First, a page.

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Why Mastercard's coming fight against mass claim is a must-see
06 Aug 2019 12:00 am by Simon Zekaria
Just about every adult in the UK has a reason to tune in when Mastercard’s bid to halt a planned mass lawsuit over its card fees reaches the UK's highest court.
That’s because if Supreme Court judges approve the UK's largest-ever legal claim as suitable to go to trial, 46 million consumers could ultimately receive as much as 300 pounds ($370) each as compensation for inflated debit and credit card fees.
In reality, the vast majority of consumers won't be aware of the Supreme Court's decision late last month to allow Mastercard's challenge, or the legal saga leading up to it.
After all, Walter Merricks — a consumer-rights campaigner who filed the claim against Mastercard on their behalf — didn't individually notify the people he represents that they were automatically included in a suit seeking to win damages of 14 billion pounds ($17 billion).
That would all change, of course, if a payout is awarded. But such an event is still a way off and entirely uncertain.
Merricks' claim stems from a European Commission decision from 2007 that said Mastercard’s interchange fees — bank-to-bank charges when a purchase is made — were illegally high for more than 16 years.
Even for a company worth around $260 billion, a multibillion-dollar damages payout is a material loss. More significantly, losing the case could threaten Mastercard's entire payments business model — not to mention that of its big rival, Visa.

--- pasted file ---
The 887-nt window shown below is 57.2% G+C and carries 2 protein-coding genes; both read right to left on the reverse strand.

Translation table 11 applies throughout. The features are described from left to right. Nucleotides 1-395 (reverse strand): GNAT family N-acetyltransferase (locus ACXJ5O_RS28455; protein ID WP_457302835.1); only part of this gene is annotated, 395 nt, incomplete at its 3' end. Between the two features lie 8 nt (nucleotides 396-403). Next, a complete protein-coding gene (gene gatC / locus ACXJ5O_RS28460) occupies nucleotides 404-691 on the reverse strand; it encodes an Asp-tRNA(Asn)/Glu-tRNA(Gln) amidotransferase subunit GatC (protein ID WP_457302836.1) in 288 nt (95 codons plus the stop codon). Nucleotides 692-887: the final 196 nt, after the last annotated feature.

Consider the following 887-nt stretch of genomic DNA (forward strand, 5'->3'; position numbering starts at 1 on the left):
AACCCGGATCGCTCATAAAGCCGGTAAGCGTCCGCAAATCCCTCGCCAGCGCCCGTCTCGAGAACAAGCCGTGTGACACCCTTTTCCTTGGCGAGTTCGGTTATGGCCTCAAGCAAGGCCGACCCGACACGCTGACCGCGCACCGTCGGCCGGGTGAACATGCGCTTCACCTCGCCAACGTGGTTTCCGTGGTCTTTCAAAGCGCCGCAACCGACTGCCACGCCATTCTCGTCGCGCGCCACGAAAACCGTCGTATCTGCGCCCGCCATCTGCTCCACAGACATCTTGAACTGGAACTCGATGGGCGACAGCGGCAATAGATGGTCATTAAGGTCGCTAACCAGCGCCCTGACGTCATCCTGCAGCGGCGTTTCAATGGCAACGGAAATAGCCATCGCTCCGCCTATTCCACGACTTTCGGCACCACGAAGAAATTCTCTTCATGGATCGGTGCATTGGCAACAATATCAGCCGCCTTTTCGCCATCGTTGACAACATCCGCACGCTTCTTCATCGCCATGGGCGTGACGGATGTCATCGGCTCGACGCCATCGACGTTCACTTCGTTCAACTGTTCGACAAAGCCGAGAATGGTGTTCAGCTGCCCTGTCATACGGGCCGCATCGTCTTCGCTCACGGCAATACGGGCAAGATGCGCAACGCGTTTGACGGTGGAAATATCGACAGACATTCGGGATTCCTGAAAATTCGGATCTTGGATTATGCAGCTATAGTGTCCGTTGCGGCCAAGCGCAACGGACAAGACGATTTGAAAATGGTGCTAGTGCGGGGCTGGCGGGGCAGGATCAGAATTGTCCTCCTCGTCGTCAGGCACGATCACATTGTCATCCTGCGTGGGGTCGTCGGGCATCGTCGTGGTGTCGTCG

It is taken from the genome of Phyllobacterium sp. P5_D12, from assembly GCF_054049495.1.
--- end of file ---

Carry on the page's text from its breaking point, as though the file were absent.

But it won't be just Mastercard and Visa executives watching.
Truck makers, train operators and, most recently, banks will also be scrutinizing the outcome of his challenge. That’s because they are also the target of mass lawsuits in the UK and their fate is very much tied to whether Merricks' tilt succeeds or falls.
The Supreme Court judges will be tasked with unknotting a series of conflicting legal rulings by lower courts over whether Merricks' claim should be certified as acceptable to be heard at trial.
In 2017, the Competition Appeal Tribunal rejected his suit. He then persuaded the Court of Appeal to overturn that decision last April. Mastercard had the most recent fillip last month, winning the right to challenge that appeal ruling. The Supreme Court will see the core arguments in those rulings return to center stage.
The CAT turned Merricks down because it wasn’t satisfied that he would be able to prove that fees charged to businesses by Mastercard were then passed on to consumers in higher prices, or to precisely quantify and distribute the monetary loss for every consumer in the action.
Specifically, it said Merricks didn’t prove passing on because a key criterion for collective actions — "commonality" between the transactions — was missing. It said, too, that he didn’t establish a method either to calculate classwide losses or allocate damages on an individual basis.